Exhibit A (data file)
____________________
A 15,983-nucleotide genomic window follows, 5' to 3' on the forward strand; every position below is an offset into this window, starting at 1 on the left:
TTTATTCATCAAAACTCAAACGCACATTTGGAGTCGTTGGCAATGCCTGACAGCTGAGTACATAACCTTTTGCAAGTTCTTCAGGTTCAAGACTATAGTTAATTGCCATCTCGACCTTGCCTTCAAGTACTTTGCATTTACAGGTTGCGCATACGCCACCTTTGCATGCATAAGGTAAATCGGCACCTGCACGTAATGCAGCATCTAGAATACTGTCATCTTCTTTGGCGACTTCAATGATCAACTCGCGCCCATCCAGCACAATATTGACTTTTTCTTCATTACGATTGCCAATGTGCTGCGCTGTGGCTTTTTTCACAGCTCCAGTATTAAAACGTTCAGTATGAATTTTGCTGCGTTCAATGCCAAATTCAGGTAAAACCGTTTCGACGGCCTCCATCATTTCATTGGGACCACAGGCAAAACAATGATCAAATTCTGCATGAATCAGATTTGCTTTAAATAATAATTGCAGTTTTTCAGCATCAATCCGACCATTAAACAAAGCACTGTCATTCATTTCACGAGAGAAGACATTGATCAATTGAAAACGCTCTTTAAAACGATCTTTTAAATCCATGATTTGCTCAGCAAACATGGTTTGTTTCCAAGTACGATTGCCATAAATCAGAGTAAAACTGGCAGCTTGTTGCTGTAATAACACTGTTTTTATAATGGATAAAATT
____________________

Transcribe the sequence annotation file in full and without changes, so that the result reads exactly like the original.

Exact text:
A 15,983-nucleotide genomic window follows, 5' to 3' on the forward strand; every position below is an offset into this window, starting at 1 on the left:
TTTATTCATCAAAACTCAAACGCACATTTGGAGTCGTTGGCAATGCCTGACAGCTGAGTACATAACCTTTTGCAAGTTCTTCAGGTTCAAGACTATAGTTAATTGCCATCTCGACCTTGCCTTCAAGTACTTTGCATTTACAGGTTGCGCATACGCCACCTTTGCATGCATAAGGTAAATCGGCACCTGCACGTAATGCAGCATCTAGAATACTGTCATCTTCTTTGGCGACTTCAATGATCAACTCGCGCCCATCCAGCACAATATTGACTTTTTCTTCATTACGATTGCCAATGTGCTGCGCTGTGGCTTTTTTCACAGCTCCAGTATTAAAACGTTCAGTATGAATTTTGCTGCGTTCAATGCCAAATTCAGGTAAAACCGTTTCGACGGCCTCCATCATTTCATTGGGACCACAGGCAAAACAATGATCAAATTCTGCATGAATCAGATTTGCTTTAAATAATAATTGCAGTTTTTCAGCATCAATCCGACCATTAAACAAAGCACTGTCATTCATTTCACGAGAGAAGACATTGATCAATTGAAAACGCTCTTTAAAACGATCTTTTAAATCCATGATTTGCTCAGCAAACATGGTTTGTTTCCAAGTACGATTGCCATAAATCAGAGTAAAACTGGCAGCTTGTTGCTGTAATAACACTGTTTTTATAATGGATAAAATT